Gladiator fights, exotic animals, rowdy, toga-wearing spectators. These are some of the images Rome’s Colosseum may conjure in your mind.
But last year, archaeologists took to the sewer networks beneath the infamous amphitheater to learn more about what a day there really looked like.
Construction work on the Colosseum began between A.D. 70 and 72, under the rule of Emperor Vespasian, and the Flavians completed it around A.D. 80. (This is where the world wonder gets its alternative name: the Flavian Amphitheatre.) It is said to have opened with 100 days of games.
Towering to roughly 159 feet in height and measuring 620 feet in length and 512 feet in width, the arena could once hold more than 50,000 spectators. Believe it or not, that’s nearly the same capacity as Yankee Stadium in New York City.
It remained in use for nearly 500 years and today is renowned as one of the world’s premier historical attractions, with over six million people visiting the site each year.
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Around A.D. 523, however, the Colosseum fell out of use as a means of entertainment — preserving its secrets in time and presenting archaeologists with a unique opportunity to uncover them, using wire-controlled robots, almost 1500 years later.
Archaeology Reconstructs the Past
To uncover these clues, archaeologists examined around 230 feet of the Colosseum’s sewers in a year-long study.
What they found offers some hints of what the average ancient Roman’s day trip to the Colosseum entailed: Seeds from figs, grapes, blackberries and melons were present, as well as olives and some kinds of nuts. The archaeologists believe that these were possibly common snacks during spectacles — possibly the equivalent to munching on popcorn at the cinema in our own age.
They also found gaming dice crafted from bone, along with pieces of clothing and over 50 coins. The latter, including dozens of bronze coins from the later Roman period, were possibly dropped by unfortunate spectators. According to reports, one rare coin in particular dates back to A.D. 170-171 and was minted in celebration of the emperor Marcus Aurelius’ 10th year in power.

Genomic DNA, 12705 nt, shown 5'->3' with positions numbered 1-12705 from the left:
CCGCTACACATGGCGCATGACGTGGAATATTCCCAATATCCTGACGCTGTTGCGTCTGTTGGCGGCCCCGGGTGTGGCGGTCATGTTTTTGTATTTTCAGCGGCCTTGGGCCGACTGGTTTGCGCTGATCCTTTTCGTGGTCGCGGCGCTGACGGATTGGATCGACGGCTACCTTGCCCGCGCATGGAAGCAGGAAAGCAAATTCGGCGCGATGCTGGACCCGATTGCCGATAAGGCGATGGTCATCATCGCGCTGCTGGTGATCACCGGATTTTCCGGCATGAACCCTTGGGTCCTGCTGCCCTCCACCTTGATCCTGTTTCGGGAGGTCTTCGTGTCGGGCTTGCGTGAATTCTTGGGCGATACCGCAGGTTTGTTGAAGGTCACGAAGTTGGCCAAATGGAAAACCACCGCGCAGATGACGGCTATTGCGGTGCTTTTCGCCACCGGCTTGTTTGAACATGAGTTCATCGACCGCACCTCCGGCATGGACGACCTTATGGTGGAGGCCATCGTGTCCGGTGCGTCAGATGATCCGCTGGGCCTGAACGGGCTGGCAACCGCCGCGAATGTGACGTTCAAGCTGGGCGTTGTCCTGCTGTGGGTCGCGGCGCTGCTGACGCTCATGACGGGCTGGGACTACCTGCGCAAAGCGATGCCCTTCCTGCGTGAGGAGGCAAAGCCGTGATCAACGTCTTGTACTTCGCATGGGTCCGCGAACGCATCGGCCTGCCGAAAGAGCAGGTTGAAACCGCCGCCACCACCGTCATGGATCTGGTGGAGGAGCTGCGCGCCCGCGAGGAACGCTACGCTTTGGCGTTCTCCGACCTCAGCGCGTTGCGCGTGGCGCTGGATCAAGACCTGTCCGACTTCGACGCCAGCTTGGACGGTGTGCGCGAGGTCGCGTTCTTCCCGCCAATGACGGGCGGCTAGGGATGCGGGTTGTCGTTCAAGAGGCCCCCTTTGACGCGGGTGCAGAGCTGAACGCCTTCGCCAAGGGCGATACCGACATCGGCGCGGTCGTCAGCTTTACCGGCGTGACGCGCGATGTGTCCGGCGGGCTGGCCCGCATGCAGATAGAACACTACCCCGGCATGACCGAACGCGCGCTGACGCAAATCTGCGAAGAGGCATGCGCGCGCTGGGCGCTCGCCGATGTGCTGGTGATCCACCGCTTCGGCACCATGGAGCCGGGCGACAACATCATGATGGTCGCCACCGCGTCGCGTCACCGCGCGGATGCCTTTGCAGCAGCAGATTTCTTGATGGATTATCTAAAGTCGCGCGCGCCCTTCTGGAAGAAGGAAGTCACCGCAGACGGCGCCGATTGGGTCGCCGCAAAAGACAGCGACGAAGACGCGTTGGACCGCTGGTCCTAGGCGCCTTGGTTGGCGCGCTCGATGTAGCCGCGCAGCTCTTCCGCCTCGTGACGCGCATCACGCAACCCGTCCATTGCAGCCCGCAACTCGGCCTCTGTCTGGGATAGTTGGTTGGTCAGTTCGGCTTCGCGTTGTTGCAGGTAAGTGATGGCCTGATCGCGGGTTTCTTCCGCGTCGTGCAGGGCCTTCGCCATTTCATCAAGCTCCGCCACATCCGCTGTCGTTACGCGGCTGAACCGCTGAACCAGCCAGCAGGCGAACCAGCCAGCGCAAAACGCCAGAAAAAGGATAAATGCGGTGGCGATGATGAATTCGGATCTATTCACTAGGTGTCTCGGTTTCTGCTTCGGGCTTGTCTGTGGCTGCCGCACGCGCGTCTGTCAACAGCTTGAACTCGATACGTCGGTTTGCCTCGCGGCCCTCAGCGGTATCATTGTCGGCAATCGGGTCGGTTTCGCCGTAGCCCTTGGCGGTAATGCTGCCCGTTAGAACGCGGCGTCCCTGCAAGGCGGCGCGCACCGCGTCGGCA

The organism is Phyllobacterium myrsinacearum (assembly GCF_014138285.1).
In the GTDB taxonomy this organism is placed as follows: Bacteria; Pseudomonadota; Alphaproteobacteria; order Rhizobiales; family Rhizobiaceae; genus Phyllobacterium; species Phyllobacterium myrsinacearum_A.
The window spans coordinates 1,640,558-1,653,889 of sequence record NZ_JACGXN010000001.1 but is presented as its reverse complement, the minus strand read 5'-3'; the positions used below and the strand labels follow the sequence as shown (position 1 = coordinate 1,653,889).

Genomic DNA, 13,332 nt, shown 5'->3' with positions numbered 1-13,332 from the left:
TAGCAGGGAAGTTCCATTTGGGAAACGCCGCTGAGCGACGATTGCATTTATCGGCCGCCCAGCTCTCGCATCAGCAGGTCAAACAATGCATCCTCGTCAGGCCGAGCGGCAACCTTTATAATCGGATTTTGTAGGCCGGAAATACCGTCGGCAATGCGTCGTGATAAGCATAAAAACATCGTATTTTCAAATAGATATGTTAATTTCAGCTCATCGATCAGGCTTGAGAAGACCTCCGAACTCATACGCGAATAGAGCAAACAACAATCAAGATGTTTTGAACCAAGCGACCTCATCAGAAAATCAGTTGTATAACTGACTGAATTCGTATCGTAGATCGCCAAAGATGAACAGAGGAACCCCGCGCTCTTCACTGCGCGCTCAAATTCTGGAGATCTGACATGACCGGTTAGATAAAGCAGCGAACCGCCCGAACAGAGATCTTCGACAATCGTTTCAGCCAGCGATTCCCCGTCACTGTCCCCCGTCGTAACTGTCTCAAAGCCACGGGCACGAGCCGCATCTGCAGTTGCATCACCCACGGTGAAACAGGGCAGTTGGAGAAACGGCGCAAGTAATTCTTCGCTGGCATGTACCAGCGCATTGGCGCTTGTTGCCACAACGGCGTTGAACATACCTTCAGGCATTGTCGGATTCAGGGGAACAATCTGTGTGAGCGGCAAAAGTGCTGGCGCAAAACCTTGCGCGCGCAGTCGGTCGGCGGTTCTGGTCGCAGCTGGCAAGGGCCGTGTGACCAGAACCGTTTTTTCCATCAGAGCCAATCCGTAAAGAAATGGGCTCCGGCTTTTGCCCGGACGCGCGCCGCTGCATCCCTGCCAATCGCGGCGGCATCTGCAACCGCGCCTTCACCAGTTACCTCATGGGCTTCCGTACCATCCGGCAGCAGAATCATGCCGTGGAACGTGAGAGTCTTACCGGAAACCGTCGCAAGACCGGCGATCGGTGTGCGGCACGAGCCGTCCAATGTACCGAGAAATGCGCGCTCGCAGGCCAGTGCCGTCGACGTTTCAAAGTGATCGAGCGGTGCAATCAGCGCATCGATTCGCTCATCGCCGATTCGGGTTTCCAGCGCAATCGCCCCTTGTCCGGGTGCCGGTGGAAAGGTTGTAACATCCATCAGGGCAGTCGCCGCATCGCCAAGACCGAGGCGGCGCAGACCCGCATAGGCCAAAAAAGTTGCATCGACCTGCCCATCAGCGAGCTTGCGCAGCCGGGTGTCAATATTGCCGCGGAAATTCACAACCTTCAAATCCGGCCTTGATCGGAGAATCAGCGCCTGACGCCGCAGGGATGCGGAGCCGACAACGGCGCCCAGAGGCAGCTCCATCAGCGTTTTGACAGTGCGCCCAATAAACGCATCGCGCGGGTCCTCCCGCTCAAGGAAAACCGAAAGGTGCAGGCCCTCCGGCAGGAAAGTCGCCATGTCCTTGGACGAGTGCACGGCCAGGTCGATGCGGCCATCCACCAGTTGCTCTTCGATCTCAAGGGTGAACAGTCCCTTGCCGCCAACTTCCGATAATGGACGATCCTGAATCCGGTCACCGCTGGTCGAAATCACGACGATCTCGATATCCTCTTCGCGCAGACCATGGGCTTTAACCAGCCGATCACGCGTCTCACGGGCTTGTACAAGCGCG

Alfonsina Russo, director of the Colosseum Archaeological Park, told Reuters that these finds offer insights into the "experience and habits of those who came to this place during the long days dedicated to the performances."
A Dog in the Fight
The archaeologists also found bone fragments from some of the animals that fought in the arena; bears, lions and leopards among them. Meanwhile, remains of a small dog discovered among the refuse are believed to have belonged to a species similar to the modern-day Dachshund.
Hunters and trappers brought animals from the far corners of the expansive Roman empire, and beyond, to wow audiences that were eager to catch a glimpse of never-before-seen beasts. These animals were often pitted against one another and also fought gladiators in hunting fights.
And if you — like the audiences of the past — are craving to know more, you’re in luck: Investigations in the Colosseum’s sewer networks are ongoing and may yet uncover more secrets of the daily life of spectators at its ancient games.